On the 28th there were 86 KIA. Mostly from the 3rd Bn (47) and of the 3rd Bn KIA's 20 were from my Company (King Co.). There were quite a few on both days wherein the Company was not designated, but I suspect many (at least on the 28th) were 3rd Bn troops. (Art Buckley – King Co 3rd Bn 35th Infantry Regiment)

It would have been during the above that PFC George Kessler was captured. My uncle, and namesake, PFC George E. Kessler, served with 3rd Battalion, Company K, 35th Infantry Regiment. Although the details are not well known, he was reported as captured on or about 28 November 1950. I believe this would have been near Munson (PRNK) along the Ch’ongch’on River at action close to Kunuri. My Uncle George never returned from captivity. Around 1955, an aunt told me she remembers a man came by the house and informed the family that PFC George E. Kessler got sick and died of appendicitis while in captivity. A few years later a body was shipped back to the family in Virginia but it was never really known if it was indeed my Uncle George. (CW3 George R Kessler, nephew)


The withdrawal of Eighth Army units was made more difficult by the thousands of fleeing Korean refugees who blocked the roads. In addition, the hordes of refugees gave excellent cover to Chinese and North Korean infiltrators, who often dressed in Korean clothing, went through U.S. checkpoints, and then turned and opened fire on the startled Americans. The tactics repeated those used by the North Koreans during the initial invasion of the South and were often equally effective. As in the summer, Eighth Army orders directed that refugees be diverted from main roads, escorted by South Korean police, and routed around allied defensive lines, although the strictures were often difficult to enforce.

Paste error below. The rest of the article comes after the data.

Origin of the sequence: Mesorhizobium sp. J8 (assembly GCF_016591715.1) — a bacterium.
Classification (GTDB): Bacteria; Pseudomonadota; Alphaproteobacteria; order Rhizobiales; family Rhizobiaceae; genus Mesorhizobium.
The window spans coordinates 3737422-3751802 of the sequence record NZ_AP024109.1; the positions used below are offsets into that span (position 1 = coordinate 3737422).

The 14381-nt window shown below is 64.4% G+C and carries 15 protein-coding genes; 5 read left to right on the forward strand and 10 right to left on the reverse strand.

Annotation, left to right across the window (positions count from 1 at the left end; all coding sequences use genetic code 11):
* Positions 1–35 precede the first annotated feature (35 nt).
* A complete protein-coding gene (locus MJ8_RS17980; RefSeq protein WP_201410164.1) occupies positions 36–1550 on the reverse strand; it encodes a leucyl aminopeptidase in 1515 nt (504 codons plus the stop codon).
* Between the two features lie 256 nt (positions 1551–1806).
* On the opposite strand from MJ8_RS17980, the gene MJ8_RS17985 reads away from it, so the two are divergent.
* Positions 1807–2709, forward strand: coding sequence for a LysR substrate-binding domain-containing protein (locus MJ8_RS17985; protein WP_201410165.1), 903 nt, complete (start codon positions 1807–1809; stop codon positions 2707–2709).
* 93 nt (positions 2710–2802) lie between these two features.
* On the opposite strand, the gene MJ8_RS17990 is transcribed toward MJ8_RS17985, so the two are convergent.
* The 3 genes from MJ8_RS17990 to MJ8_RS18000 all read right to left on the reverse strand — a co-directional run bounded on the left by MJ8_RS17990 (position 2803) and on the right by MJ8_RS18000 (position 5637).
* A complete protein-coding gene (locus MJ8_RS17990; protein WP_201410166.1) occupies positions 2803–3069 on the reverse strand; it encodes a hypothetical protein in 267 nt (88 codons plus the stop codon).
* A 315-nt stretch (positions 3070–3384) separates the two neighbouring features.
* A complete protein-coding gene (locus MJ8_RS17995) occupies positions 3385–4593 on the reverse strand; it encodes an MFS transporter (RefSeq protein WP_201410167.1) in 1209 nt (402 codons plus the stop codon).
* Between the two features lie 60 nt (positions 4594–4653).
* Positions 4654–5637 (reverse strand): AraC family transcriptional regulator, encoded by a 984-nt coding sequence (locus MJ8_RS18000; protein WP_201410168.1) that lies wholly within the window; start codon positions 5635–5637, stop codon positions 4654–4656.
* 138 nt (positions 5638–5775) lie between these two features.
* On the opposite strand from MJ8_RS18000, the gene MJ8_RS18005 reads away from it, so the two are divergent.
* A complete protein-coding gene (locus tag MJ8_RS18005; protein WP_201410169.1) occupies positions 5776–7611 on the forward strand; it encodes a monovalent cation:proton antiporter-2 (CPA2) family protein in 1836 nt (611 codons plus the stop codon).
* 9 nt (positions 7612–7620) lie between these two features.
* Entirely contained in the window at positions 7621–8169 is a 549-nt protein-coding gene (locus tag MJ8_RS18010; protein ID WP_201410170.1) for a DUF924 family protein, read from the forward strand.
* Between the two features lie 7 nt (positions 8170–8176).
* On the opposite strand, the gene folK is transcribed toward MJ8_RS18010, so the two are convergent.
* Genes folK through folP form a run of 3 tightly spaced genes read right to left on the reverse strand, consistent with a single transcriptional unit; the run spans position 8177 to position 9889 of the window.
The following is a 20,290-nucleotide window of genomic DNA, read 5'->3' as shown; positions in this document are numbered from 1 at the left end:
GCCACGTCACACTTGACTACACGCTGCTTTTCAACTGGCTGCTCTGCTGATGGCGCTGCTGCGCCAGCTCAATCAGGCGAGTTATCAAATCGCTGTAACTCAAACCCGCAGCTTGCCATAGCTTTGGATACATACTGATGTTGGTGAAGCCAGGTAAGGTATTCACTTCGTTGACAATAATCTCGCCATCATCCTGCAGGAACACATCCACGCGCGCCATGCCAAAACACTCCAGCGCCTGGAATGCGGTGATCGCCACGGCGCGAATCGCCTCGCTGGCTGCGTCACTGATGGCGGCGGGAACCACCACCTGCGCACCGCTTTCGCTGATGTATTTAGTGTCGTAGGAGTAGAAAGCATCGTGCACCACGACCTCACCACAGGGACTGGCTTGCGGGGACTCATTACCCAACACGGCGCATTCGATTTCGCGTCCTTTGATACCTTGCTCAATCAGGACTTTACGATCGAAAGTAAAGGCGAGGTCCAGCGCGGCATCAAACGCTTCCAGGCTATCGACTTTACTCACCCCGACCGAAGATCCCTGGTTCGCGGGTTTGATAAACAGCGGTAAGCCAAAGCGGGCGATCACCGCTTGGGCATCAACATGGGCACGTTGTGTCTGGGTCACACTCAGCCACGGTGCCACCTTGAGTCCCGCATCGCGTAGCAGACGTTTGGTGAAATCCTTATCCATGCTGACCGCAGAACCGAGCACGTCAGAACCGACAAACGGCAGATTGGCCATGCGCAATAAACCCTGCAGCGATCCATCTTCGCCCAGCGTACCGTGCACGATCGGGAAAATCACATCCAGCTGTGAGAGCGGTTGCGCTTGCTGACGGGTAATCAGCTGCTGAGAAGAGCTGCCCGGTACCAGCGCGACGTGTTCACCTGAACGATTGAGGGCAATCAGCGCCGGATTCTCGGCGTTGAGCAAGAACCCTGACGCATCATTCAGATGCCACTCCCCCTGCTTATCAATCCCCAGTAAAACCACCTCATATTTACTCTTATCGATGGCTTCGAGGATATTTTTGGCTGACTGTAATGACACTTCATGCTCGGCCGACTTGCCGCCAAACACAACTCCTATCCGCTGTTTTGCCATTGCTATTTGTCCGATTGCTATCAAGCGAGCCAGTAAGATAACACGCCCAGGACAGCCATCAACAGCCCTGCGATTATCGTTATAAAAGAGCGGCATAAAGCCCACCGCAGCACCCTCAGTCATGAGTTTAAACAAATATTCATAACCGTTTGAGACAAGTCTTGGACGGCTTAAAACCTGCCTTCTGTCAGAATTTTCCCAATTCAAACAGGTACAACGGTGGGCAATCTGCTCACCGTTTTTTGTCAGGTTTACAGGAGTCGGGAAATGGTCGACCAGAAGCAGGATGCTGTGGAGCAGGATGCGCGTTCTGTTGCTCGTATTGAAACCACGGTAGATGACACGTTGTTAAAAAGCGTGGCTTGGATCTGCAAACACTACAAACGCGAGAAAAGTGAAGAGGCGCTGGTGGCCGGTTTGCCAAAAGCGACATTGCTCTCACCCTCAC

Round-the-clock air attacks in close support of ground troops inflicted heavy casualties on the enemy. The over-all situation continued to be critical, and I Corps ordered the 25th Division to occupy defensive positions on the south bank of the Ch’ongch’on River on 30 November.

The battles along the Ch’ongch’on River were a major defeat for the Eighth Army and a mortal blow to the hopes of MacArthur and others for the reunification of Korea by force of arms. Although not closely pursued by the Chinese, Walker decided that his army was in no shape to hold the Sukch’on–Sinch’ang-ni line and ordered a retreat farther south before his forces could be enveloped by fresh Chinese attacks.